Employee Benefit News informed businesses that healthcare and wellness costs are continuing to move upward. To combat this ongoing trend, businesses will need to aim at prevention, which is less expensive than treatment.
One practical workplace strategy to implement in efforts to lower healthcare related expenses is to initiate wellness-based incentive programs. These programs are created to enhance a company’s workforce health. This in turn will help lower worker health insurance premiums.
Wellness programs, especially during these trying economic times, are viewed as increasingly valuable, in that they help lower healthcare related costs. A recent study conducted in 2010 by Fidelity Investments/National Business Group on Health found that business leaders are budgeting increased funding toward wellness incentives. On average, in 2010, businesses spent $430 toward wellness strategies per worker; this reflects an almost 66 percent increase from 2009.
While employers see the necessity and benefits of corporate wellness programs, they also find initiating, promoting, and handling multiple programs challenging. The breath of these programs can be problematic and include: motivating employee participation, health-risk assessment management, participation in one-time events or sponsored events, to altering unhealthy lifestyles.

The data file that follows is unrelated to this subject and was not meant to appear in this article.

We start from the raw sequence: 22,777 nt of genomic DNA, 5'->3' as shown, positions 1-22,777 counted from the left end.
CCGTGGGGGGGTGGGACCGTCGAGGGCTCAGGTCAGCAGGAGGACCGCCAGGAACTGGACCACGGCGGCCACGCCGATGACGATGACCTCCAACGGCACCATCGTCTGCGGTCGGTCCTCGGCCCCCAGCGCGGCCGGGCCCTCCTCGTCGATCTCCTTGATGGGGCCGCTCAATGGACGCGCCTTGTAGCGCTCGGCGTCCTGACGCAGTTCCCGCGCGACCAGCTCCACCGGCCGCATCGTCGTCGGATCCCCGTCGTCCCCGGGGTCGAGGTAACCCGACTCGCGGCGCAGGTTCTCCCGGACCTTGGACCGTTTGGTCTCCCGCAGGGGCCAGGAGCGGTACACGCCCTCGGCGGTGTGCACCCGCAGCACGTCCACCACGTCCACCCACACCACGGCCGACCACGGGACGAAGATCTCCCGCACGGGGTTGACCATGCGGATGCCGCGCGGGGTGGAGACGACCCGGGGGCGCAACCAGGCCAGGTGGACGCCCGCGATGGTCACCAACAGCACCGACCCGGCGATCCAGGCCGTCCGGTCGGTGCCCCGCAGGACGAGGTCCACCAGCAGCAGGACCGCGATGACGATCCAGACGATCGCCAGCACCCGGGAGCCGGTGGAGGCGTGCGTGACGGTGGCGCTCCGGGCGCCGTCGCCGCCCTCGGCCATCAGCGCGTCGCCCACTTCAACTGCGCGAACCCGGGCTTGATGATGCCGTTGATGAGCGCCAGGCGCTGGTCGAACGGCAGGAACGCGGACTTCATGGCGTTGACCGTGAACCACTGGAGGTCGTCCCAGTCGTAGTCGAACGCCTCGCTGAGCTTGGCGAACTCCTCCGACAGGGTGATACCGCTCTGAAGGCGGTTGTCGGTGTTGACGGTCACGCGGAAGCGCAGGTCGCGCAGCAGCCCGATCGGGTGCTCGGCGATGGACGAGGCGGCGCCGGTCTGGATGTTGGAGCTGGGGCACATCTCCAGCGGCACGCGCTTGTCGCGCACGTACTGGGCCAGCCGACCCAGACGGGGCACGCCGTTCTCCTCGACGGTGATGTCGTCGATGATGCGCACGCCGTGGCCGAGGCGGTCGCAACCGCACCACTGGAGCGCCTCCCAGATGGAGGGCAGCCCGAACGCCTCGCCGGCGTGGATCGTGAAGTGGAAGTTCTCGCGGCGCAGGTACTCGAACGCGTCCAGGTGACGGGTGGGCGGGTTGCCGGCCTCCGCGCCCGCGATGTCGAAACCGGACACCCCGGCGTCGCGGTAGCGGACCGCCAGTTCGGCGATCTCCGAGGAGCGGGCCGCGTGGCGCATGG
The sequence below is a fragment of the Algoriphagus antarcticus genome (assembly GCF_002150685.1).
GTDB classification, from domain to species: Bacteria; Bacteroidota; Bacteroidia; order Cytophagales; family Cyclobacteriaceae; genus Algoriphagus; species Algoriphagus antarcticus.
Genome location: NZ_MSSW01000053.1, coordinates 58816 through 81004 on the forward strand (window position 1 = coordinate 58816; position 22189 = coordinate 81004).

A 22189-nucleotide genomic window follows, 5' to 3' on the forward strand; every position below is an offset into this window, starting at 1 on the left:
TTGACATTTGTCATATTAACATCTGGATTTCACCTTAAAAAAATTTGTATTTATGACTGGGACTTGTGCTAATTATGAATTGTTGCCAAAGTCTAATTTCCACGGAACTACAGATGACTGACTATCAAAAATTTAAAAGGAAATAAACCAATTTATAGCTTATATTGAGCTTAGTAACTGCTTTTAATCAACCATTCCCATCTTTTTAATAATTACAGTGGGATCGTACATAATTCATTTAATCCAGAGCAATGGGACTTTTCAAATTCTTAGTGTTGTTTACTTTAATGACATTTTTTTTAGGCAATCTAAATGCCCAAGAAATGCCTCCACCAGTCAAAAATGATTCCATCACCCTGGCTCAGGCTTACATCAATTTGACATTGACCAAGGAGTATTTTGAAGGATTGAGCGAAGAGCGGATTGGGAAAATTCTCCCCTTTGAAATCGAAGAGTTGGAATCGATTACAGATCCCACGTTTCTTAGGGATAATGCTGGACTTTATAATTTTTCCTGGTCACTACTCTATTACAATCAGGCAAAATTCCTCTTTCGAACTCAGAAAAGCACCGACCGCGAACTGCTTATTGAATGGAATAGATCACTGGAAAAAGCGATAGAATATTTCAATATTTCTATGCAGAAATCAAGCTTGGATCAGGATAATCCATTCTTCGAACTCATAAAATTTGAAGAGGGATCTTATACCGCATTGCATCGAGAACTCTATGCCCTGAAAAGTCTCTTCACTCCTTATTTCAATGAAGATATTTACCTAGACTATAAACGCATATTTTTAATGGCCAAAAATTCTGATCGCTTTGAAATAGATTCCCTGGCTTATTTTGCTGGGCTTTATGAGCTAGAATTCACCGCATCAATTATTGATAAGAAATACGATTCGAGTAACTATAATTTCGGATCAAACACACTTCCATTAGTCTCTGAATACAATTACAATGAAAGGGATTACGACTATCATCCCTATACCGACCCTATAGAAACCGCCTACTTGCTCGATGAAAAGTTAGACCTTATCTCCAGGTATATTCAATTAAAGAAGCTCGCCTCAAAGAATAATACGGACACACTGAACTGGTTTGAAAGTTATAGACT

Unfortunately, implementing wellness initiative is far from enough. Research conducted by Forrester Research notes that up to nine out of 10 workers are oblivious to a number of programs offered by their companies. And, workers who are fully aware of all wellness program incentives offered become overwhelmed with them. This can easily happen if there are too many programs available, too many communications, and too many incentives offered by the company. Workers find it difficult to ascertain what needs to be done, how to participate in each intiative, when to participate, and what the ‘real’ benefits are and if it’s worth their efforts.
These challenges make it problematic for businesses to measure the effectiveness of programs and their incentives. This in turn makes it difficult for businesses to make accurate decisions on allocating incentive funds, shelving one program or adding another, and offering workers clear-cut communications.
Vice president of client and member services for Virgin HealthMiles Ed Dougherty noted that initiating an integrated approach to health and wellness programs can often help alleviate these challenges. "In this day of information overload, bringing programs together and making things simple for employees can lead to much greater understanding, higher engagement and better results when it comes to the multiple health programs organizations offer."
Dougherty went on to explain that utilizing an integrated approach allowes employers to offer “one central place to communicate with and motivate employees.” This strategy also enables cohesive promotion and management of offered programs.